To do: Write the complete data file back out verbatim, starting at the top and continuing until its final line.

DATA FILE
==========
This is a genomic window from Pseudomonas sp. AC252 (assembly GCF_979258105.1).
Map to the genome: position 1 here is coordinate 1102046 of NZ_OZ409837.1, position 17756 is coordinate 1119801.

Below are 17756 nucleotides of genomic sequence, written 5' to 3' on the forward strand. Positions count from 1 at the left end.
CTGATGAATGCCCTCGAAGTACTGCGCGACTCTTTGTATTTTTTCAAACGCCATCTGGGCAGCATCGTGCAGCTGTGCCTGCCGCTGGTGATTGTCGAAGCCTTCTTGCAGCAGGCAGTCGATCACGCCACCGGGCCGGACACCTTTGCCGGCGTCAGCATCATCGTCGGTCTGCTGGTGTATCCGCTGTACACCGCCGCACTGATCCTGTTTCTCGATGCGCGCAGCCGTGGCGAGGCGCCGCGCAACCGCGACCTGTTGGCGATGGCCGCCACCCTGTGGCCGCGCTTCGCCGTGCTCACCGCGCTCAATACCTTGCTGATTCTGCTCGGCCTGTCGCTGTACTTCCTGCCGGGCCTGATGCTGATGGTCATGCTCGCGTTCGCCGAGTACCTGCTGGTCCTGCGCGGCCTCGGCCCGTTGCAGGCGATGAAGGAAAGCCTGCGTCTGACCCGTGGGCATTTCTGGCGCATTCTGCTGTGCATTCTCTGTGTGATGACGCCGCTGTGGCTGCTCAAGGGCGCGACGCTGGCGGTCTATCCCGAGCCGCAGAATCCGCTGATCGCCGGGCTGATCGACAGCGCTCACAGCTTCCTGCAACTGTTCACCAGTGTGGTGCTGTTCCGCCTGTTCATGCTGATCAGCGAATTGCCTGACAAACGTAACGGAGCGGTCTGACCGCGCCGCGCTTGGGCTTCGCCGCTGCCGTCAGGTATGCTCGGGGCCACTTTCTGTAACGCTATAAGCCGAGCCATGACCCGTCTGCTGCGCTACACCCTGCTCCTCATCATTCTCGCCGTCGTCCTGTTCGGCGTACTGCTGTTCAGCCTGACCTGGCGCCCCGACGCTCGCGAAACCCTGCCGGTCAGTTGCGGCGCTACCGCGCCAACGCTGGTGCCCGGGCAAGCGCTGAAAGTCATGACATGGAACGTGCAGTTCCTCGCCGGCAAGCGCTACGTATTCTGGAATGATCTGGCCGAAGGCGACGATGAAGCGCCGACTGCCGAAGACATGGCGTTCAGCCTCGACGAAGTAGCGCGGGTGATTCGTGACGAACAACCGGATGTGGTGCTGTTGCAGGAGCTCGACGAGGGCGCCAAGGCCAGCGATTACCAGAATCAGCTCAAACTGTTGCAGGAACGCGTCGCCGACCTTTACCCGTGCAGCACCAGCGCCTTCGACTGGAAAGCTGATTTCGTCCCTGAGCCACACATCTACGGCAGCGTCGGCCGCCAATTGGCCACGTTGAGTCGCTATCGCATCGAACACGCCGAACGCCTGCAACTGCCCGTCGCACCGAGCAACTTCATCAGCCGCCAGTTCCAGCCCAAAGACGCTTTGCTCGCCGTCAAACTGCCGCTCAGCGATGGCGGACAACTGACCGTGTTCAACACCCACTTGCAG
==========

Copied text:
This is a genomic window from Pseudomonas sp. AC252 (assembly GCF_979258105.1).
Map to the genome: position 1 here is coordinate 1102046 of NZ_OZ409837.1, position 17756 is coordinate 1119801.

Below are 17756 nucleotides of genomic sequence, written 5' to 3' on the forward strand. Positions count from 1 at the left end.
CTGATGAATGCCCTCGAAGTACTGCGCGACTCTTTGTATTTTTTCAAACGCCATCTGGGCAGCATCGTGCAGCTGTGCCTGCCGCTGGTGATTGTCGAAGCCTTCTTGCAGCAGGCAGTCGATCACGCCACCGGGCCGGACACCTTTGCCGGCGTCAGCATCATCGTCGGTCTGCTGGTGTATCCGCTGTACACCGCCGCACTGATCCTGTTTCTCGATGCGCGCAGCCGTGGCGAGGCGCCGCGCAACCGCGACCTGTTGGCGATGGCCGCCACCCTGTGGCCGCGCTTCGCCGTGCTCACCGCGCTCAATACCTTGCTGATTCTGCTCGGCCTGTCGCTGTACTTCCTGCCGGGCCTGATGCTGATGGTCATGCTCGCGTTCGCCGAGTACCTGCTGGTCCTGCGCGGCCTCGGCCCGTTGCAGGCGATGAAGGAAAGCCTGCGTCTGACCCGTGGGCATTTCTGGCGCATTCTGCTGTGCATTCTCTGTGTGATGACGCCGCTGTGGCTGCTCAAGGGCGCGACGCTGGCGGTCTATCCCGAGCCGCAGAATCCGCTGATCGCCGGGCTGATCGACAGCGCTCACAGCTTCCTGCAACTGTTCACCAGTGTGGTGCTGTTCCGCCTGTTCATGCTGATCAGCGAATTGCCTGACAAACGTAACGGAGCGGTCTGACCGCGCCGCGCTTGGGCTTCGCCGCTGCCGTCAGGTATGCTCGGGGCCACTTTCTGTAACGCTATAAGCCGAGCCATGACCCGTCTGCTGCGCTACACCCTGCTCCTCATCATTCTCGCCGTCGTCCTGTTCGGCGTACTGCTGTTCAGCCTGACCTGGCGCCCCGACGCTCGCGAAACCCTGCCGGTCAGTTGCGGCGCTACCGCGCCAACGCTGGTGCCCGGGCAAGCGCTGAAAGTCATGACATGGAACGTGCAGTTCCTCGCCGGCAAGCGCTACGTATTCTGGAATGATCTGGCCGAAGGCGACGATGAAGCGCCGACTGCCGAAGACATGGCGTTCAGCCTCGACGAAGTAGCGCGGGTGATTCGTGACGAACAACCGGATGTGGTGCTGTTGCAGGAGCTCGACGAGGGCGCCAAGGCCAGCGATTACCAGAATCAGCTCAAACTGTTGCAGGAACGCGTCGCCGACCTTTACCCGTGCAGCACCAGCGCCTTCGACTGGAAAGCTGATTTCGTCCCTGAGCCACACATCTACGGCAGCGTCGGCCGCCAATTGGCCACGTTGAGTCGCTATCGCATCGAACACGCCGAACGCCTGCAACTGCCCGTCGCACCGAGCAACTTCATCAGCCGCCAGTTCCAGCCCAAAGACGCTTTGCTCGCCGTCAAACTGCCGCTCAGCGATGGCGGACAACTGACCGTGTTCAACACCCACTTGCAG